Tuberculosis (TB) is a major health threat in adolescents and young adults. However, its burden in this population remains unclear. This study aimed to assess TB burden and changing trends in individuals aged 10 to 24 years from 1990 to 2019.


All data were obtained from the Global Burden of Disease Study 2019. We calculated the percentage of relative changes in incident cases, deaths, and disability-adjusted life years (DALYs). The temporal trends of the incidence, mortality, and DALYs were assessed using estimated annual percentage changes (EAPCs).


At global level, TB incidence (per 100 000 population) decreased from 144.12 in 1990 to 97.56 in 2019, with average 1.28% (95% confidence interval [CI]: 1.36%–1.19%) of decline per year. Similar decreasing trends occurred across sex, age, sociodemographic index regions, and in most Global Burden of Disease study regions and countries. TB incidence in female adolescents decreased faster than that in male. However, there was an increasing trend in the incidence of extensively drug-resistant TB (EAPC = 11.23, 95% CI: 8.22–14.33) and multidrug-resistant TB without extensive drug resistance (EAPC = 3.28, 95% CI: 1.73–4.86). South Africa had the highest increase in TB incidence (EAPC = 3.51, 95% CI: 3.11–3.92).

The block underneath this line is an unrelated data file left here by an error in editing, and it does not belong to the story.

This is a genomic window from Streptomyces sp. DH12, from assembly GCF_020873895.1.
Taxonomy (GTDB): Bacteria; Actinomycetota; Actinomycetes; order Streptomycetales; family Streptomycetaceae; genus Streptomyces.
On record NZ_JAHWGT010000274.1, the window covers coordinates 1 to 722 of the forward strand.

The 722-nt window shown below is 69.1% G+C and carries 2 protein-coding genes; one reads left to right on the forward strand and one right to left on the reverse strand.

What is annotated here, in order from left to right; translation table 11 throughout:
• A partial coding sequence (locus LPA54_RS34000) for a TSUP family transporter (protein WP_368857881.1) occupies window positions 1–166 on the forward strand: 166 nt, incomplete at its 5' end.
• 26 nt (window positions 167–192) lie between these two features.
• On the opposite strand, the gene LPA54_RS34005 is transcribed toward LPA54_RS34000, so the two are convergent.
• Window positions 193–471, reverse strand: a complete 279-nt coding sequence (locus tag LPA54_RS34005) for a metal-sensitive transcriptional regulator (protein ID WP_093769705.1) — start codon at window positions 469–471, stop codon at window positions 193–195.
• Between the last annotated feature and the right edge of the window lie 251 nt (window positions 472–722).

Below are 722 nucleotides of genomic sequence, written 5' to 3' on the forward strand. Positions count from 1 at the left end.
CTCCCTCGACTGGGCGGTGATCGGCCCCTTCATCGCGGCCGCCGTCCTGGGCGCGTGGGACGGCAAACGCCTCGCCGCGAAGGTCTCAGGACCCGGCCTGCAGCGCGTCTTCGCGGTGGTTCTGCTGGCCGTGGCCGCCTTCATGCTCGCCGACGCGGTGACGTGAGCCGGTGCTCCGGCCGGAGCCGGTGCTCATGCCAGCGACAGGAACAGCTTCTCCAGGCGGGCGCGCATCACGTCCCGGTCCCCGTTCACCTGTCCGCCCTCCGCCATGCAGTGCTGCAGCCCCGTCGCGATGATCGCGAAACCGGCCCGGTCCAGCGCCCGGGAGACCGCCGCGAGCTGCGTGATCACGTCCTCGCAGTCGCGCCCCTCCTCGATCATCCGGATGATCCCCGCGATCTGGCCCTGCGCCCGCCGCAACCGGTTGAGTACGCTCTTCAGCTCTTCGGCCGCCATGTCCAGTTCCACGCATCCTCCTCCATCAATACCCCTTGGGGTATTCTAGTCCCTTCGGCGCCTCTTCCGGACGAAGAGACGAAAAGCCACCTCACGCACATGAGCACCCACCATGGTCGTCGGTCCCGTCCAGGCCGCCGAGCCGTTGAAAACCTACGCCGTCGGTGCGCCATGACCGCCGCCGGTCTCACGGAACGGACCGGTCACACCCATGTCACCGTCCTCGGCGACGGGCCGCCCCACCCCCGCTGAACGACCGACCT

Global TB incidence, mortality, and DALYs in adolescents and young adults decreased from 1990 to 2019. However, the incidence of drug-resistant TB increased. TB remains a threat in adolescents and young adults worldwide, especially in low- and middle-income countries.

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